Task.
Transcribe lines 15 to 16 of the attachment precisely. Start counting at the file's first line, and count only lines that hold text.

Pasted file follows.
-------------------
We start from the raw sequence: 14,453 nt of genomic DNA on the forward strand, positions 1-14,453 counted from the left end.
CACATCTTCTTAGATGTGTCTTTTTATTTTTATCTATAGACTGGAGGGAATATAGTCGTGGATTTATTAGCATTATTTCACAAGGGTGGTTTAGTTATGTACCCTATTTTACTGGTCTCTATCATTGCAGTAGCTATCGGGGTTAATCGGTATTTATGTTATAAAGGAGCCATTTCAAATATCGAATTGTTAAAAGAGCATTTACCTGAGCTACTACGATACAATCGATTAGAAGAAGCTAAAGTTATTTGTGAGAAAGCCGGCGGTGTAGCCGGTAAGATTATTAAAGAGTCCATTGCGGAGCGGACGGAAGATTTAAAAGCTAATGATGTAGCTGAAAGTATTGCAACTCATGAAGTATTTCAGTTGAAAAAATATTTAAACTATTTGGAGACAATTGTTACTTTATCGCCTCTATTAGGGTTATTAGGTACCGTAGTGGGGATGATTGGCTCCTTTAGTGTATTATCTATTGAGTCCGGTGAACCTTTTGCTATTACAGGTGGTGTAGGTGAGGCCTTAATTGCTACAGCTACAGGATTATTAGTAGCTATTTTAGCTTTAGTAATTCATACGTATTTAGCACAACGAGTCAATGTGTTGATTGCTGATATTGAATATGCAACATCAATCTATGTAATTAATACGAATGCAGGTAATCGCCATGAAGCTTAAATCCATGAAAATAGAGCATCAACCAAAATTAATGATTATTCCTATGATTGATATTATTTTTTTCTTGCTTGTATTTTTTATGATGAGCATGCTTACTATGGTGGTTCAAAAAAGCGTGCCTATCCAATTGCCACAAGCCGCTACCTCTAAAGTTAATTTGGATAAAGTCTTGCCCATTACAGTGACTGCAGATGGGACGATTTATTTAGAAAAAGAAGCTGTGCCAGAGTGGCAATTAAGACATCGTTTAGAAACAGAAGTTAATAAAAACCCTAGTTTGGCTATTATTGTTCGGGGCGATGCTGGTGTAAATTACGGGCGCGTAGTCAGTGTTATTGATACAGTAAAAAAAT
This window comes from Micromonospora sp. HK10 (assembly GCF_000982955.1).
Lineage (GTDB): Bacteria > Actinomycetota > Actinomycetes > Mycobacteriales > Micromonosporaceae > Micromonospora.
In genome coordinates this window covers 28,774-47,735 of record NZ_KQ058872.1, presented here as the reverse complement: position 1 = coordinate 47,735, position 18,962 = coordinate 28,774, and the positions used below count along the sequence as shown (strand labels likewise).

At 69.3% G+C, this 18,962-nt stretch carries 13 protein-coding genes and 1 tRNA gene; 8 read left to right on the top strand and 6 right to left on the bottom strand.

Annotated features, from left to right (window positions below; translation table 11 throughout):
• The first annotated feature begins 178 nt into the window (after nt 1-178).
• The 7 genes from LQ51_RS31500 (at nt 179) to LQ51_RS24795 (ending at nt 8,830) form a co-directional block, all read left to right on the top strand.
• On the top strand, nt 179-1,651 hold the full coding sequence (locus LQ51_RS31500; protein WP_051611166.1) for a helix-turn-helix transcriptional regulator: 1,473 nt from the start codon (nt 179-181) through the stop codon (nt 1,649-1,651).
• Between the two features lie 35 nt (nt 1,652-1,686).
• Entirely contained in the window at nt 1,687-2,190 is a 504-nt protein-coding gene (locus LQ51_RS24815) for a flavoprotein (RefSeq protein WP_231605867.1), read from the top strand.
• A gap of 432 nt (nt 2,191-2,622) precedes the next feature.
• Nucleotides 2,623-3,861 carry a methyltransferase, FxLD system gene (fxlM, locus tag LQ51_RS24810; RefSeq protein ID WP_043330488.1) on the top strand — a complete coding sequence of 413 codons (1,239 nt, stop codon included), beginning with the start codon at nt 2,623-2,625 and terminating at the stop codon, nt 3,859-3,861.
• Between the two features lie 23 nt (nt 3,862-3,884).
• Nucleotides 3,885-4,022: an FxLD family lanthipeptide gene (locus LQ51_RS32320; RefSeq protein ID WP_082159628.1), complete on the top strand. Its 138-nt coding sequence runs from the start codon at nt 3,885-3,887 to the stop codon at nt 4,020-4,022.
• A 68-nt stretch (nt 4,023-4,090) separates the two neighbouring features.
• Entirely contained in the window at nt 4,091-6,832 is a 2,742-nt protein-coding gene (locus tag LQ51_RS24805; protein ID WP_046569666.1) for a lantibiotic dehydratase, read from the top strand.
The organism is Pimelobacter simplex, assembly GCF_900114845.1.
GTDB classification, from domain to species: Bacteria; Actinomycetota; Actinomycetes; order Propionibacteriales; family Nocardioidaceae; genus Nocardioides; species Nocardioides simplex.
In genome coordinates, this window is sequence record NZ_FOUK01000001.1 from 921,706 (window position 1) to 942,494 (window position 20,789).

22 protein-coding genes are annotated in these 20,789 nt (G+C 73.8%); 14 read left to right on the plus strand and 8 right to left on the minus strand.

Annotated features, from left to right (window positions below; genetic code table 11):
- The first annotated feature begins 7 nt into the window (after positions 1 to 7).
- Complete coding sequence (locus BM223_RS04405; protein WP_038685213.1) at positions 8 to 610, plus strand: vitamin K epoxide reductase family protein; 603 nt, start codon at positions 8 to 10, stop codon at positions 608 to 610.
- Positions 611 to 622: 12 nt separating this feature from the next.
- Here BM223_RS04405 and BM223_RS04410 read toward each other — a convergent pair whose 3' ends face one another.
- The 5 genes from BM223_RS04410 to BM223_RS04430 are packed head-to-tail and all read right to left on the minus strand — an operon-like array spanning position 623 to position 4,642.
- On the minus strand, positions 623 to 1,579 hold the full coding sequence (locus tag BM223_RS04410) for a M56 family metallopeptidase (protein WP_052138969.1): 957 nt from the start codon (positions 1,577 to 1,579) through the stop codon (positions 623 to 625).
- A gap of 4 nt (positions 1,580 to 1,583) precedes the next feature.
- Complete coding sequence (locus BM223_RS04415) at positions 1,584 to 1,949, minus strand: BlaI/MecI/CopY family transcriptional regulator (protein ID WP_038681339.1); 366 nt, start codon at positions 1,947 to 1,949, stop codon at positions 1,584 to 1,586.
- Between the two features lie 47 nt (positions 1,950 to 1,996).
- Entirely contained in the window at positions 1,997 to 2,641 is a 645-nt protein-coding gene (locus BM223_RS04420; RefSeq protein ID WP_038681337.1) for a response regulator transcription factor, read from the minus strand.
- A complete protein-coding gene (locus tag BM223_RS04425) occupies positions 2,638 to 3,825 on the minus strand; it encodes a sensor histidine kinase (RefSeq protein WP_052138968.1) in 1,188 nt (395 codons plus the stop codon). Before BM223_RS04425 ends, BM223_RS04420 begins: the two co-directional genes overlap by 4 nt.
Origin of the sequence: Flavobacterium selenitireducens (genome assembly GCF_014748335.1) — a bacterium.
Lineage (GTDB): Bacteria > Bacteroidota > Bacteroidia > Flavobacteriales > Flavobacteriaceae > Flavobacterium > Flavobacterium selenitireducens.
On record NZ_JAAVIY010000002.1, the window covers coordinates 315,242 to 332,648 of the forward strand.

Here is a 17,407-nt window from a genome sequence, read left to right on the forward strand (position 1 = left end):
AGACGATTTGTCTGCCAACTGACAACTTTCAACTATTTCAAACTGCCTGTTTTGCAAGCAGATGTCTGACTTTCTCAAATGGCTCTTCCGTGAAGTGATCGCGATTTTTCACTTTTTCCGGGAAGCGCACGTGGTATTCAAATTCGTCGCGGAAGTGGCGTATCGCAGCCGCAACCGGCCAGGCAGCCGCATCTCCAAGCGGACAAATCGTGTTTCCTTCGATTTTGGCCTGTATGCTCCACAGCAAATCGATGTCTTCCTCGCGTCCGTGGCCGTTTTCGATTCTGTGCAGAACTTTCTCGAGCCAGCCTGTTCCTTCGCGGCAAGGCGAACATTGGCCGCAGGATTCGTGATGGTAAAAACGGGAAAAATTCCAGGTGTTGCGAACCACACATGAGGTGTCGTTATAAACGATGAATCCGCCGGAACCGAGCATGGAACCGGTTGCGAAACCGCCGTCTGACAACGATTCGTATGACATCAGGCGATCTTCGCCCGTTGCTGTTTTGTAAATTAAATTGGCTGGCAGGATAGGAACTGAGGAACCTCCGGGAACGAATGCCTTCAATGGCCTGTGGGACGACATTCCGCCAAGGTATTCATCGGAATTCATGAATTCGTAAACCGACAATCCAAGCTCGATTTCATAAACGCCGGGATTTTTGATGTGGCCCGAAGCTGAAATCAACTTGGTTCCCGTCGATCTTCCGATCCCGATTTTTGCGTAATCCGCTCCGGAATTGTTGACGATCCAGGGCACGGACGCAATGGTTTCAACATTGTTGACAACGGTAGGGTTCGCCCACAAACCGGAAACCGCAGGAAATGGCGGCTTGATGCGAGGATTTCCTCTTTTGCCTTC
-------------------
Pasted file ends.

• Between the two features lie 23 nt (nt 3,862-3,884).
• Nucleotides 3,885-4,022: an FxLD family lanthipeptide gene (locus LQ51_RS32320; RefSeq protein ID WP_082159628.1), complete on the top strand. Its 138-nt coding sequence runs from the start codon at nt 3,885-3,887 to the stop codon at nt 4,020-4,022.